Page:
I am a new student using JMP and have a question.
I have a dataset with several variables that are heavily skewed as evidenced by their distributions. One is my dependent variable and the others are all independent variables.
I create new columns using the Log_variable for the dependent variable and one of the primary independent variables.
Both of their distributions improved significantly towards a normal distribution.
As mentioned above, I have other independent variables that are also heavily skewed and am considering converting them to logs.
My question is, is it always advisable to convert the heavily skewed independent variables to log_variable?
Or should this be used minimally?
FYI - I will run a multiple regression analysis on the variables once I have them "prepared" (i.e. address the missing values and potential outliers, created log_variables).
The requirement of normality applies to the conditional distribution of the response, not the overall or marginal distribution. It does not apply to the predictor variables at all. Some of the skew might be non-random and explained by the model! For that reason we assess the residuals. We expect them to be normally distributed, independent, and have constant variance. There are diagnostic tools in the Fit Least Squares platform to help you assess the issue.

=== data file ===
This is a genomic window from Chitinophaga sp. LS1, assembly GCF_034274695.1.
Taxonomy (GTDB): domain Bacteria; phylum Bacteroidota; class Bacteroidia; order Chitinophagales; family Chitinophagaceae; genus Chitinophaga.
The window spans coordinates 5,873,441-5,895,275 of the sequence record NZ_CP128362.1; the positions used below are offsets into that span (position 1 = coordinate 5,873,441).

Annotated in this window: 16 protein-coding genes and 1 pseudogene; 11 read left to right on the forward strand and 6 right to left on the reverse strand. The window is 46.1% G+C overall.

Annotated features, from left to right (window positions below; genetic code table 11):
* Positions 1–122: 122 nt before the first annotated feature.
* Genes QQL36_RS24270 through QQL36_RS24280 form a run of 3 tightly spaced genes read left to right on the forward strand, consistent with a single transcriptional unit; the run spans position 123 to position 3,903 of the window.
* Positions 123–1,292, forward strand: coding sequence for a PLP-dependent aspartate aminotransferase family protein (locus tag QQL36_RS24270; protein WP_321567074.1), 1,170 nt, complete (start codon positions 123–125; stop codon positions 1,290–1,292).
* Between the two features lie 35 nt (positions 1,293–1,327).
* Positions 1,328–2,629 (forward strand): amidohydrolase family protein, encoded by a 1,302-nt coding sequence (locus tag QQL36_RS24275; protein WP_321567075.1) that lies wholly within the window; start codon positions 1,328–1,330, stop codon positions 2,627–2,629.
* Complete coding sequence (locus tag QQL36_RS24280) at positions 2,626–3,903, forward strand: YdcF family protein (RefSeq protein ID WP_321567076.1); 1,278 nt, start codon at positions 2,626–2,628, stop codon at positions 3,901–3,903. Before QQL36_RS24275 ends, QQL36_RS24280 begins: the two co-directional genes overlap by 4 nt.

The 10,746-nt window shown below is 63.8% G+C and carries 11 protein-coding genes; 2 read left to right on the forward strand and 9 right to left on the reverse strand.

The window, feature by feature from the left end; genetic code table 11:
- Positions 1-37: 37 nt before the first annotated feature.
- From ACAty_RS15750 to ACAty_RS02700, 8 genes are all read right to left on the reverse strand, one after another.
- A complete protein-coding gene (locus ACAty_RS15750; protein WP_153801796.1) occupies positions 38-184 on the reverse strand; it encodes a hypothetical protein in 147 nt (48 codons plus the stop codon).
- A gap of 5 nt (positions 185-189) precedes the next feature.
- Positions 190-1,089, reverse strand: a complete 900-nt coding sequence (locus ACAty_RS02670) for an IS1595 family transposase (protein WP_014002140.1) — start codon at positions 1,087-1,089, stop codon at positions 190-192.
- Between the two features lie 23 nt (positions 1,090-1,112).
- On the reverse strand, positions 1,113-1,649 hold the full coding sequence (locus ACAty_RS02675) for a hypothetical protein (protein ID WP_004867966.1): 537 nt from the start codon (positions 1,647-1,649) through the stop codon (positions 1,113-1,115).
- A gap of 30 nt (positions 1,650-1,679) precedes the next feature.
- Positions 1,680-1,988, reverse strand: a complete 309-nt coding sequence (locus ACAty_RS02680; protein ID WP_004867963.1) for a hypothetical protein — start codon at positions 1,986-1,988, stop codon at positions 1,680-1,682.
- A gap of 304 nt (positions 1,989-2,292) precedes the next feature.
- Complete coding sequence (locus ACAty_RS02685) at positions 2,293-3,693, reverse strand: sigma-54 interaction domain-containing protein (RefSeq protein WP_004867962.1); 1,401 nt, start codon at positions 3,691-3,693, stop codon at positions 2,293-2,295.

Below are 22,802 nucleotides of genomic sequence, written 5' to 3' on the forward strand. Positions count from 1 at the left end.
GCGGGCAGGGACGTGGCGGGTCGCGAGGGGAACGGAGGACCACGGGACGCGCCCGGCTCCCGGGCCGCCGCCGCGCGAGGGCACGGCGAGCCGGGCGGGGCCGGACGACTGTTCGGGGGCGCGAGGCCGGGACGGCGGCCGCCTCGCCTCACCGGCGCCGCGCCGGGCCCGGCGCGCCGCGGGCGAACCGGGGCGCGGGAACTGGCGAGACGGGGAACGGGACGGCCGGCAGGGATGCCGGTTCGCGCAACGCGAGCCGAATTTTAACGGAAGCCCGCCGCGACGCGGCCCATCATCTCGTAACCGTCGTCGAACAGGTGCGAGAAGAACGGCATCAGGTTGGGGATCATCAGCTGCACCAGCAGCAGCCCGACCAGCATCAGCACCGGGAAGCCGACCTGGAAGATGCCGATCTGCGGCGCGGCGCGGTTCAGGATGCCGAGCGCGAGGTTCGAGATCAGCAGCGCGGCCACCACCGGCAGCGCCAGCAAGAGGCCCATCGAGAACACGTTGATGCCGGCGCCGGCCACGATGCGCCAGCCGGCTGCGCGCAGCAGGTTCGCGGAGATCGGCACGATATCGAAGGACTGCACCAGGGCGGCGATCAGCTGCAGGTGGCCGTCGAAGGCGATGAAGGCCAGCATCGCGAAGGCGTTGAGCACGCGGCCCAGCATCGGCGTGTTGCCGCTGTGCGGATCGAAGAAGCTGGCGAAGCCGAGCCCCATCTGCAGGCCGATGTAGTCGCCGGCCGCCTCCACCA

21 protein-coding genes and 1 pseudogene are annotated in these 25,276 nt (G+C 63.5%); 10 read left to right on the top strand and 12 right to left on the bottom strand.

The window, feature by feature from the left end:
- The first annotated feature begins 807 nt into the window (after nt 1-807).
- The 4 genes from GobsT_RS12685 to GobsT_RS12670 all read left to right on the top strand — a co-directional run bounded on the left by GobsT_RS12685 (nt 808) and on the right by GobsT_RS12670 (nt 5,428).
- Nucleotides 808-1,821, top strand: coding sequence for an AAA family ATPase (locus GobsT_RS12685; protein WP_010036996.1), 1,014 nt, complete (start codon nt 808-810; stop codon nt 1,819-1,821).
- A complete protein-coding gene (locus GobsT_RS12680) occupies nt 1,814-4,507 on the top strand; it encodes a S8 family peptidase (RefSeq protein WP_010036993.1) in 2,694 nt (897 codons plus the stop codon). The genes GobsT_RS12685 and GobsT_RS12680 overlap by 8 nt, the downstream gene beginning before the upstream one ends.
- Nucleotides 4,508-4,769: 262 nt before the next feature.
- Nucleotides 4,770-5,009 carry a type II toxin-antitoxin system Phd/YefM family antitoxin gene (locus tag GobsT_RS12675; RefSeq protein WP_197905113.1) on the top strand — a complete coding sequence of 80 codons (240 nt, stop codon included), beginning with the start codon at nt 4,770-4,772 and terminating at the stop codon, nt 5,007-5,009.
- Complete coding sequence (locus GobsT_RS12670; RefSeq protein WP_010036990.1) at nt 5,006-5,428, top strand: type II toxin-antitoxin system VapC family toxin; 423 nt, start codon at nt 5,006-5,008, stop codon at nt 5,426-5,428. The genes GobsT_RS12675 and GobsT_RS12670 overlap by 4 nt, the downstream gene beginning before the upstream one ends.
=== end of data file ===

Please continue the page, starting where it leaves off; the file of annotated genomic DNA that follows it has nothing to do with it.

There is also a tool to assess the benefit of a transformation. You evaluated the log transformation. A generalization of the power transforms is the Box-Cox Y Transformation available in the Fit Least Squares red triangle menu under profiling.
With the power of JMP and ease of use...my general recommendation regarding predictor or response transformations in a regression setting is unless you have some domain expertise that suggest transformation is a good idea ahead of time, why muddy the waters? There's a principle I tried to follow when modeling; "The simplest model that answers the original practical problem is the 'best' model."
It's a simple enough task to start with untransformed variables, then use all the model diagnostics tests and visualizations in JMP to see how well the untransformed model is performing. Then use that knowledge to guide the transformation process, if needed at all wrt to solving the original problem...I think this is congruent with @markbailey 's thinking?
I am confused. How did you take the log of the response if it has non-positive values? Why can't you use the Box-Cox Y Transformation command if your response ranges from $1M to $40B?
It is difficult to compare regression statistics when the responses are different (Y versus Log Y).
You can try transfoming X variables, too.
Data that varies more than a couple orders of magnitude generally benefit from such a transformation.
You decide that the choices were helpful based on model bias and variance, parsimony, valid model assumptions, and empirical validation or cross-validation.
Is this model for predictive or explanatory purposes?